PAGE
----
3.2" LCD with 921K dot with ambient sensor control
HDMI output
Video compression: H264/MPEG-4
Full HD with 30p, 25p, 24p, HD with 60p, 50p, 30p, 25p
Viewfinder coverage: 100% for FX , 97% for Dx
The Nikon D600 will have built-in AF motor
The body most probably will be weather sealed
The D600 may not have built-in GPS as initially reported
ISO range: 100-6400 (with Lo-1 ISO 50 and Hi-2 ISO 25,600)
39 AF points (with an option of 11 AF points), 9 cross-type AF points
AF face detection
Exposure compensation: ±5 EV (same as the D800)
The D600 will probably use the EN-EL15 rechargeable Li-ion battery

If that's what the d600 is going to look like, then I'd say canon may be screwed if the the entry FF doesn't have some pro featured (like weather sealing).  Canon has kind of forced themselves into a hole right now where they have to do something bold to stay competitive.  Maybe nikon is seriously gambling, cause if those specs are retail price of $1500, they are mst certainly selling it at a loss to keep themselves relevant.  Does a polycarb ff70d stand a chance????  can a ff super rebel make it (the ef-s glass issue is way more valid for the XXd series)..

If canon moves the 7D into FF territory, then they can for the firswt time really say that they xd series is their pro FF series. 

From what I have heard, in Japan the number 6 is bad mojo, so its doubtful that they'd name anything with a 6 and no 0 after the 6.

no way the entry FF is called the 3d - 3D would have to fit in between the 1d and the 5d series, and if the rumors of a high MP body are true, the 3D would probably be that.

When it comes down to it though, we're all just have to sit and wait to see what actually happens!!!
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neuroanatomist

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Re: Odds & Ends: 70D, 7D2, New Full Frame, D600 & Photoshop CS6
« Reply #64 on: June 15, 2012, 10:14:55 AM »
A particular format of sensor has no IQ. There's nothing inherently better about APS-H than APS-C or FF.

True when you're talking about IQ on the pixel level, untrue when you're talking about IQ on the image level.  The 20D and 5DII have the same size pixels.  Yes, the 5DII pixels are 'better' but not better enough to account for the IQ differences between the sensors.  The FF sensor has better IQ because as a whole, the larger sensor gathers more total light.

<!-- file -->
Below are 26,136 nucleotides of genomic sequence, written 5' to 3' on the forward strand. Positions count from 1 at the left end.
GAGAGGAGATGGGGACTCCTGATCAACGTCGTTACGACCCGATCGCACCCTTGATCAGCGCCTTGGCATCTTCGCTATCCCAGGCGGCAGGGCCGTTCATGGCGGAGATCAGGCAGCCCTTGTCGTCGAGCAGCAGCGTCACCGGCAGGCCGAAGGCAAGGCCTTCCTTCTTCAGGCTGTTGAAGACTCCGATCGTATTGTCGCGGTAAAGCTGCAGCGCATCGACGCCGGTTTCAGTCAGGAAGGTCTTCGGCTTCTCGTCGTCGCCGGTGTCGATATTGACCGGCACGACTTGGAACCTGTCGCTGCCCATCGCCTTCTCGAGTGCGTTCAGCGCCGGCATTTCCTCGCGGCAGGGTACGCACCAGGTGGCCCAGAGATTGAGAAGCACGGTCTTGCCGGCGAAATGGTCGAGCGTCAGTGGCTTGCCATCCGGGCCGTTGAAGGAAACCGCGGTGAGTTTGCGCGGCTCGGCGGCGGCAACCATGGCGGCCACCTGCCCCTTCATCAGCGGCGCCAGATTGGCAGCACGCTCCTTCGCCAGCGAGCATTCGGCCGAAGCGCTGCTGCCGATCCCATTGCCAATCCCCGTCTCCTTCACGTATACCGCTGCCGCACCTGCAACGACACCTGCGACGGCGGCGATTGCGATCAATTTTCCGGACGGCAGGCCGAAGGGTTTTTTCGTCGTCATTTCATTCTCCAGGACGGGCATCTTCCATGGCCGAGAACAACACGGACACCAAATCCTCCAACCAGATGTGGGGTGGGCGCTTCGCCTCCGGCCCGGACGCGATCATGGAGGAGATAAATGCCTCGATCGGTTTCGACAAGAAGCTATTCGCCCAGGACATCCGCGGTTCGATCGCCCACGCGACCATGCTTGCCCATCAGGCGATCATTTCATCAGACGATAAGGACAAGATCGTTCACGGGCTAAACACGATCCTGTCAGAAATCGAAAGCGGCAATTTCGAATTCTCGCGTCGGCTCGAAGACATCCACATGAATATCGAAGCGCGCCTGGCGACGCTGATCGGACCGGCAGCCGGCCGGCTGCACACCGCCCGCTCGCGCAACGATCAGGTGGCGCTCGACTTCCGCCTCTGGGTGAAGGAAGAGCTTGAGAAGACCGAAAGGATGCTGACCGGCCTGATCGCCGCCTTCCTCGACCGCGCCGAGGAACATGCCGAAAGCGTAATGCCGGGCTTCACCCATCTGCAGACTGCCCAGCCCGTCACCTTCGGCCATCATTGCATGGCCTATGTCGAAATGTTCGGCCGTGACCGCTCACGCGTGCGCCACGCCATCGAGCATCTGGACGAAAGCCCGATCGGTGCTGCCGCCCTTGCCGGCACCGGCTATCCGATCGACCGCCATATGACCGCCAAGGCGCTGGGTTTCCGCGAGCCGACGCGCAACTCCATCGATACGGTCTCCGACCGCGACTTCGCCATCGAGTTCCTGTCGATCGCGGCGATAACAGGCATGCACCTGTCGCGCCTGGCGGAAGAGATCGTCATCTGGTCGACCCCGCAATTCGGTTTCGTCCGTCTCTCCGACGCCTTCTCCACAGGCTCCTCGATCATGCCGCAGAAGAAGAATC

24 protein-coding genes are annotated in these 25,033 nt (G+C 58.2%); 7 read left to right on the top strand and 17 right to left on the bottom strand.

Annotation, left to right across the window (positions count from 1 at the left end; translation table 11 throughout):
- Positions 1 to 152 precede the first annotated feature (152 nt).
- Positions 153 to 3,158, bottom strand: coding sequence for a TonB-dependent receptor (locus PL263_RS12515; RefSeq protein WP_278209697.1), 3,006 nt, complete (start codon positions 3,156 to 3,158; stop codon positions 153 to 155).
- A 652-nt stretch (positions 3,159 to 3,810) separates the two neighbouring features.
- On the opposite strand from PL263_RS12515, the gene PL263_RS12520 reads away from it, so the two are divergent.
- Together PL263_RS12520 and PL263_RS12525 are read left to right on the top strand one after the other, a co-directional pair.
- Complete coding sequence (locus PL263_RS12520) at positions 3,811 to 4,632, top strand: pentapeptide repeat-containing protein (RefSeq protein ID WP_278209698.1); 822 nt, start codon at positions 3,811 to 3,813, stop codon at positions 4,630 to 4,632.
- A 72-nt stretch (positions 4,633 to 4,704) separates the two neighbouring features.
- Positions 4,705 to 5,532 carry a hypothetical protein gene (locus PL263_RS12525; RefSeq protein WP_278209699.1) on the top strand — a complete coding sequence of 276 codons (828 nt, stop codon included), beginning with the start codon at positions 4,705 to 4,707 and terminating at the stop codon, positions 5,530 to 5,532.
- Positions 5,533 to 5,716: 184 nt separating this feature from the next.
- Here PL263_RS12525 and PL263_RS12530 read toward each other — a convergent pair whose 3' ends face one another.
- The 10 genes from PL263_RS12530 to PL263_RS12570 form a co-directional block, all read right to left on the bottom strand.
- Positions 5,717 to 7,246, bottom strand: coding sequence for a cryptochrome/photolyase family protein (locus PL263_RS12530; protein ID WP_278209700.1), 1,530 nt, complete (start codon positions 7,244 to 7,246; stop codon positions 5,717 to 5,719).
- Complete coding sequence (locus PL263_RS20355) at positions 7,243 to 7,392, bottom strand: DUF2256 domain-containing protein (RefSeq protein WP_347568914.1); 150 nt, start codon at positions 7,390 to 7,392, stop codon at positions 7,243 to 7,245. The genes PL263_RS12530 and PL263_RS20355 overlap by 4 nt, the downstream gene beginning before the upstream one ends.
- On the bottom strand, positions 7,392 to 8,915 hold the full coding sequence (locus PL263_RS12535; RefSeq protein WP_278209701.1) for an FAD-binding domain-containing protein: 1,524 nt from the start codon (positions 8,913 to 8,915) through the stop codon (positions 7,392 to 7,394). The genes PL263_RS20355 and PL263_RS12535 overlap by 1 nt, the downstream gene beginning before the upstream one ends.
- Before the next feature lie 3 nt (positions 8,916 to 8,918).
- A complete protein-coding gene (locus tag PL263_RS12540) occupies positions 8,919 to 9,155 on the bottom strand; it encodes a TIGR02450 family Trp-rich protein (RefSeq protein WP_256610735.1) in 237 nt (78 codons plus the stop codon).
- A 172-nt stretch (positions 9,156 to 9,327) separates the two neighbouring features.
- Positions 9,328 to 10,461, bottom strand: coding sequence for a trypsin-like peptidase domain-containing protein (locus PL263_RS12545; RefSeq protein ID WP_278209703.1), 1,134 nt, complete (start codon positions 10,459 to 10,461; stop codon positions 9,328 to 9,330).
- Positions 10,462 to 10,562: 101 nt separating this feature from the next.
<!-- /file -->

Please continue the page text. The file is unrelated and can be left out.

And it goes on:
I'll beg to differ with you there. I'm pretty sure that if you took the center 8MP from a 5DII image that it would be better than the 20D's image when using the same lens at the same setting. e.g. from 20m away, use a 50/1.4 and photograph the same subject with both cameras. Yes, the images will not be the same but the center 8MP of both images should be. The center 8MP don't somehow magically benefit from the pixels around the edge of the sensor.

Yes, cropping throws away the benefit of the FF sensor gathering more total light.  I'm saying that if you move closer with the FF camera (or zoom in with a zoom lens) so you're getting the same framing covering the sensor, you'll get better IQ from the FF sensor.  That means there is an inherent advantage to FF, unless you go around shooting everything wider than you need and planning to crop away 60% of all your images.
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dlleno

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Re: Odds & Ends: 70D, 7D2, New Full Frame, D600 & Photoshop CS6
« Reply #65 on: June 15, 2012, 10:18:44 AM »
From a marketing perspective, a full frame 70D modeled after the 60D makes sense. It would allow an entry level full frame camera, to answer the Nikon D600 without putting to much pricing pressure on the 5D MkIII or the 7D MkII. It could be priced around the 7D without hurting its sales. Just like today most sport shooters would still buy a 1D MkIV over a 5D MkIII, they would by the 7D Mk II over the 70D entry level full frame.

Also an entry level full frame camera is still an entry level camera, not a pro camera, not marketed to pros, it doesn't need pro numbering or a pro body. A poly carb Super Rebel body like the 60D allows lower cost of production to keep the price low. It would work as a back up body for pro full frame shooters, or as an entry level full frame camera for those that want to step up.